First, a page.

Finding space to grow food can be challenging in urban environments, especially for renters and apartment dwellers. Container gardens are a wonderful way to grow beautiful and productive edibles in small spaces. Fun and easy for aspiring and seasoned gardeners alike, container gardens offer flexibility and manageability that in-ground gardens lack. In fact, the endless possibilities can make container gardening addictive.
Start by selecting some functional containers. In order to choose the best containers for your plants, the following questions need to be considered:
1. What do you want to grow? In general, the pot ought to be slightly wider and slightly taller than the mature size of the plant you want to grow. Tiny succulents can grow well in coffee cups or shallow bowls, but a tomato plant will need a lot more space.
2. Drainage: The pot needs adequate holes in the bottom to allow for water to drain out of the pot.
3. Toxicity: Avoid growing edible plants in containers that are made of or once held toxic chemicals. Don’t use treated wood or pallets for edible gardens, as they contain preservatives and other chemicals that may be toxic to plants and harmful to humans, as well.
As long as it meets these three criteria, anything that can hold soil can be a plant’s home. Feel free to be creative and select containers that are both fun and functional.
Once you have selected your containers, you will need to fill them with potting mix. A great potting mix is the foundation for a successful container garden. To make an effective potting mix, start with organic potting soil or compost.
To the potting soil, add some perlite and vermiculite. Perlite resists water and helps to maintain good drainage in your containers. Vermiculite holds water, and releases it back into the soil when conditions are dry. Mix one part potting soil, one part perlite and one part vermiculite to create your own all-purpose potting mix that is free of synthetic chemicals, provides good drainage, and contains organic matter to provide your plants with nutrients.
Wet the potting mix ingredients and mix them well. It is important to begin wetting the ingredients prior to mixing, as dust from the potting soil and perlite are not healthy to breathe. You will notice that it takes a lot of water to wet the potting mix thoroughly. The goal is to get the mix as wet as a wrung-out sponge.
Gather your transplants and fill containers to within one inch of the top with potting mix. Make a hole in the soil for the plant that is slightly wider and as deep as the root ball.
Gently turn the plant upside down and ease the root ball out of the nursery pot, being very careful not to damage the stem. Tease roots apart, snip off any circling roots, and place the plant in the hole. Make sure that the root ball makes very good contact with the potting mix, leaving no air gaps or pockets.
Return displaced dirt to the hole to fill in empty areas. Do not press or force the dirt into the hole. Gently water. The soil may settle, revealing low spots. If low spots appear, add a little bit more soil, as necessary, and water in again.
In warm weather and dry seasons, containers tend to dry out quickly, particularly small pots and clay pots. Mulch the top of the soil with wood chips or pebbles to decrease evaporation. Water your plants until liquid runs out of the bottom of the pot to prevent mineral build-up in your soil. To facilitate draining, place the pot on small legs or in a shallow dish filled with gravel.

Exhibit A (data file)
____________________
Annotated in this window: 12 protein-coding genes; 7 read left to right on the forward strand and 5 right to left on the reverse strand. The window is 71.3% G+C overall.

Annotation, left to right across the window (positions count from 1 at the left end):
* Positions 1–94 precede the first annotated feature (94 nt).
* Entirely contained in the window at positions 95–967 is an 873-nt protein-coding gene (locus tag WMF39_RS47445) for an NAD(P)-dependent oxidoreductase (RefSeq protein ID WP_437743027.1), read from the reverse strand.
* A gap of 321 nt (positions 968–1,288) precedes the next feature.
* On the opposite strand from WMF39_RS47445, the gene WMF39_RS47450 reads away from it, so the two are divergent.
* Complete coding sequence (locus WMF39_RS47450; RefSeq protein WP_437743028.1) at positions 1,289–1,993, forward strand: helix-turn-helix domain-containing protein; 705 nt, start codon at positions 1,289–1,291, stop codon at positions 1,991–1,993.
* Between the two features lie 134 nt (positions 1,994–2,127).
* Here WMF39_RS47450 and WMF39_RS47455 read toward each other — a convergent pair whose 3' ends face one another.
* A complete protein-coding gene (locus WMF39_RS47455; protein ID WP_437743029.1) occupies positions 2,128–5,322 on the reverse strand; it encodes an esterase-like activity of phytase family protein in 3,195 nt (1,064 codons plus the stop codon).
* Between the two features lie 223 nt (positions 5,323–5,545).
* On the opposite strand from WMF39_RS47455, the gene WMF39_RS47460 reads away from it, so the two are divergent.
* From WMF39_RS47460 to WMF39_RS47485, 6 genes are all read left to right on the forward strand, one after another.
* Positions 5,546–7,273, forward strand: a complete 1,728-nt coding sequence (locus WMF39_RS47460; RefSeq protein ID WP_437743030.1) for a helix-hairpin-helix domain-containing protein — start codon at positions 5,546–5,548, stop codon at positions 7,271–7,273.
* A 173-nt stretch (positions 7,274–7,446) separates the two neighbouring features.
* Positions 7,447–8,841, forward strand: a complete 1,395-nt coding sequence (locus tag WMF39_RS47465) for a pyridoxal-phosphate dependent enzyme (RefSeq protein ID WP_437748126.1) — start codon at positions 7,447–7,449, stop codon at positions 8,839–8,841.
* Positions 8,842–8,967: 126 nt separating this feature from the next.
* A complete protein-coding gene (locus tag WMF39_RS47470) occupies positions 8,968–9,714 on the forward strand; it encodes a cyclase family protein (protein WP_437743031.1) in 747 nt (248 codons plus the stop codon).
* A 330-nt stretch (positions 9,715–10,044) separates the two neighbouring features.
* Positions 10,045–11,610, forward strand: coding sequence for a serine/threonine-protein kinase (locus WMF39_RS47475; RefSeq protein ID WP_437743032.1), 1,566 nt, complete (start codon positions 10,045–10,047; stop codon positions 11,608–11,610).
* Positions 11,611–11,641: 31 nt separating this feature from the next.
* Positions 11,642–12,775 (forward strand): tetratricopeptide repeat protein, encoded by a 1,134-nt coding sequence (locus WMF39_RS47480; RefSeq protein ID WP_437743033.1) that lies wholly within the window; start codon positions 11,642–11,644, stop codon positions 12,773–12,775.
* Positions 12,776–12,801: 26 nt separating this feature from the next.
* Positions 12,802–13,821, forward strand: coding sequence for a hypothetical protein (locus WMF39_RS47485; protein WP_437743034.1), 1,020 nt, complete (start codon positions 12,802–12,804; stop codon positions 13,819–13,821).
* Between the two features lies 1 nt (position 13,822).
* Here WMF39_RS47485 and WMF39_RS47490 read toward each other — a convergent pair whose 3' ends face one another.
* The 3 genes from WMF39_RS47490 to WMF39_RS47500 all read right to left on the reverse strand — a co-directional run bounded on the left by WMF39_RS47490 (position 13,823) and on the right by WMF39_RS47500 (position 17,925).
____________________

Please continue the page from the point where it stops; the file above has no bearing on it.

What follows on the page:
Allow the soil to nearly dry out before watering again. Roots need air, so a water-logged plant will die just as quickly as a dehydrated plant. Too much water also encourages the growth of mildews and molds.
Commercial potting soils generally have enough nutrients to last a couple of months. Following this initial period, add a balanced, water soluble organic fertilizer. For patio plants that are watered often, nutrients are flushed away rapidly. It may be helpful to refer to the directions on the fertilizer package, adjusting to fertilize twice as often at half the recommended strength. This provides a regular nutrient drip for plants that are contained and thus reliant upon the gardener to meet their nutritional needs.
Just about any container that can hold soil and water can become a plant pot – including buckets, boots, reusable grocery bags, and wine barrels. Have fun creating your unique patio garden, and enjoy the benefit of having your own fresh produce, right outside your door!
Thanks to Kari Spencer of TheMicroFarmProject.com for participating in the [Grow] Network Writing Contest.
We have over $2,097 in prizes lined up for the Fall 2015 Writing Contest, including all of the following:
– A 21.5 quart pressure canner from All American, a $382 value
– A Survival Still emergency water purification still, a $288 value
– 1 free 1 year membership in the [Grow] Network Core Community, a $239 value
– A Worm Factory 360 vermicomposting system from Nature’s Footprint, a $128 value
– 2 large heirloom seed collections from Baker Creek Heirloom Seeds, valued at $103 each
– A Metro-Grower Elite sub-irrigation growing container from Nature’s Footprint, a $69 value
– 2 copies of the complete Home Grown Food Summit, valued at $67 each
– 3 free 3 month memberships in the [Grow] Network Core Community, valued at $59 each
– 4 copies of the Grow Your Own Groceries DVD video set, valued at $43 each
– A Bug Out Seed Kit from the Sustainable Seed Company, a $46 value
– 4 copies of the Alternatives To Dentists DVD video, valued at $33 each
– 4 copies of the Greenhouse of the Future DVD and eBook, valued at $31 each